Questions 113 to 120
This section covers concepts such as the role of the Holy Spirit in the life of Jesus, the Church, as well as ourselves.
Go to the encyclical Dominum et vivificantem, on the Holy Spirit in the life of the Church and the world by Pope John Paul II (1986).
Here is the full text of Pope Benedict XVI’s homily quote on page 73. Other than discussing the role of the Holy Spirit in the life of Jesus, it has a great focus on freedom, responsibility & unity.
See Some unusual symbols of the Holy Spirit.
See The Holy Spirit and Prophesy:
In the Old Testament a prophet is not primarily one who predicts the future. The idea of a prophet as one who predicts future events is a popular conception that corresponds with only a part of the function of the true prophet. A prophet is simply someone, inspired by God, who speaks in the name of God and who expresses God’s commands or his promises.
An extremely difficult concept to understand is how Our Lady can be the “Mother of God”; perhaps something that you have never really given much thought to previously. Below are several different sources that talk on this subject:
– The Holy Spirit and Mary by Dwight P. Campbell.
– Mary: Coredemptrix, Mediatrix, Advocate by Mark I Miravale.
– Encyclical Redemptoris Mater, Pope John Paul II.
– An Unfathomable Marian Richness by Michael D. O’Brien.
See Living the gifts of Pentecost.
This piece is very uplifting:
One of my life-changing spiritual experiences was studying the letter of Pope Paul VI, On Evangelization in the Modern World. In the final chapter of that letter, the pope talks about the role of the Holy Spirit in evangelization. The key sentence reads, “It must be said that the Holy Spirit is the principal agent of evangelization: It is he who impels each individual to proclaim the gospel, and it is he who…causes the word of salvation to be accepted and understood.”
See Novena to the Holy Spirit for the seven gifts.
• How does modernism effect the Church?
See Modernism Hits the Jackpot, and Loses…Again.
• Is it ok to go to confession during Mass?
See Questions Answered: On Confession during Mass, and homilies given by non-ordained person.
“A man who fails to love the Mass fails to love Christ.” – St. Josemarìa Escrivà
A few days ago, I remember talking to two of my friends on the topic of going to Mass. One of them was Protestant. The other, Catholic. It was 2 vs. 1, so to speak. But not in the way you’d expect.
Both of them agreed that going to Mass is way too boring.. And good ol’ Catholic me was left with a whole bunch of questions to answer.
My Protestant friend argued that Mass was boring because all we Catholics ever do is “read the thing, say the same things, pray the same things, and eat the thing.” While it broke my heart to think that someone would ever go so far as to refer to the holy presence of Jesus Christ in the Eucharist as a mere “thing” – even from a Protestant – it gave me reason to question why many people today don’t realize just how amazing and beautiful the celebration of the Mass is.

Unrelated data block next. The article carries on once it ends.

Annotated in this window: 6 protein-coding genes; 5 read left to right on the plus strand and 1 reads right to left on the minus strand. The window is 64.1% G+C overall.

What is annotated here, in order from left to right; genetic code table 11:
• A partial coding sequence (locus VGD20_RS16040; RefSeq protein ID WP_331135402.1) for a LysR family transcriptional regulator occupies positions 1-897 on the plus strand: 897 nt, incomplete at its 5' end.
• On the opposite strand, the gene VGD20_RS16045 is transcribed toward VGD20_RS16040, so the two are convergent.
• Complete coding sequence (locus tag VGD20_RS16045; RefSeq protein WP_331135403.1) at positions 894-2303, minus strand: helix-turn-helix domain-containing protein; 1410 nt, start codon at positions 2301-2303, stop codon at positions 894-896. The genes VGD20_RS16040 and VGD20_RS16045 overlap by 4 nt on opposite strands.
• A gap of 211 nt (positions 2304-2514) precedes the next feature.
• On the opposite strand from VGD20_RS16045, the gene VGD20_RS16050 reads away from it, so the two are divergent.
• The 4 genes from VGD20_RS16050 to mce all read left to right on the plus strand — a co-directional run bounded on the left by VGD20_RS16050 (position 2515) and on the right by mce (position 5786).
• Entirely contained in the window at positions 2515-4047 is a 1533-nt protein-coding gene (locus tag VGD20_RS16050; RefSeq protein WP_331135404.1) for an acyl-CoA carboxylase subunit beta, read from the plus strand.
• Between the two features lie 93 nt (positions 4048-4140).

Now, on the other hand, my Catholic friend told me that he went to a Protestant service last Sunday, and said that it was so different. He said it was the most fun he’s ever had going to church.
What’s more fun than taking part in a celebration that’s 2,000 years old and receiving the body and blood, soul and divinity of our Lord Jesus Christ?
Obviously, I could only speak for myself at that time. However, what he said really made me think.
You see, the more I reflect on it, the more I’m convinced that our generation today struggles to understand what the true value of the Mass is. And I’m not saying this out of pride – I was there once. There was a time when I thought that going to Mass was extremely boring. I didn’t see the point of it. I didn’t feel anything. Even though I was taught all about the true presence of Christ in the Holy Eucharist and believed it, I still said to myself, “Well, so what? What am I supposed to get out of it?”
And that’s what my problem was. That’s what was blinding me to see the beauty of celebrating the Mass – expecting something out going to Mass. It sort of reminds me of the joke about “give-away” Catholics – Catholics who only show up at Mass on Palm Sunday and Ash Wednesday for the “give-away’s,” like palms and ashes.
I’ve since come to realize that the value of the Mass shouldn’t lie in what we are supposed to get out of it (although being able to receive Jesus in the Eucharist should be reason enough to go), but in what we are able to give of ourselves. I’ve since come to realize that the value of the Mass is that it is a special kind of opportunity to show God that we truly appreciate all that He has done for us through celebrating the sacrifice that gives us life, meaning, and purpose.
My brothers and sisters, Jesus longs to come into our hearts! Not only does he long for our love and affection, but like a good shepherd, he seeks to rescue the lost and the broken-hearted, the lowly and the restless – and invite them to come trust in His infinite love and mercy.
What better way to show Jesus our willingness to welcome Him into our lives than to receive Him in the Eucharist as often as possible?
He’s waiting for you. (: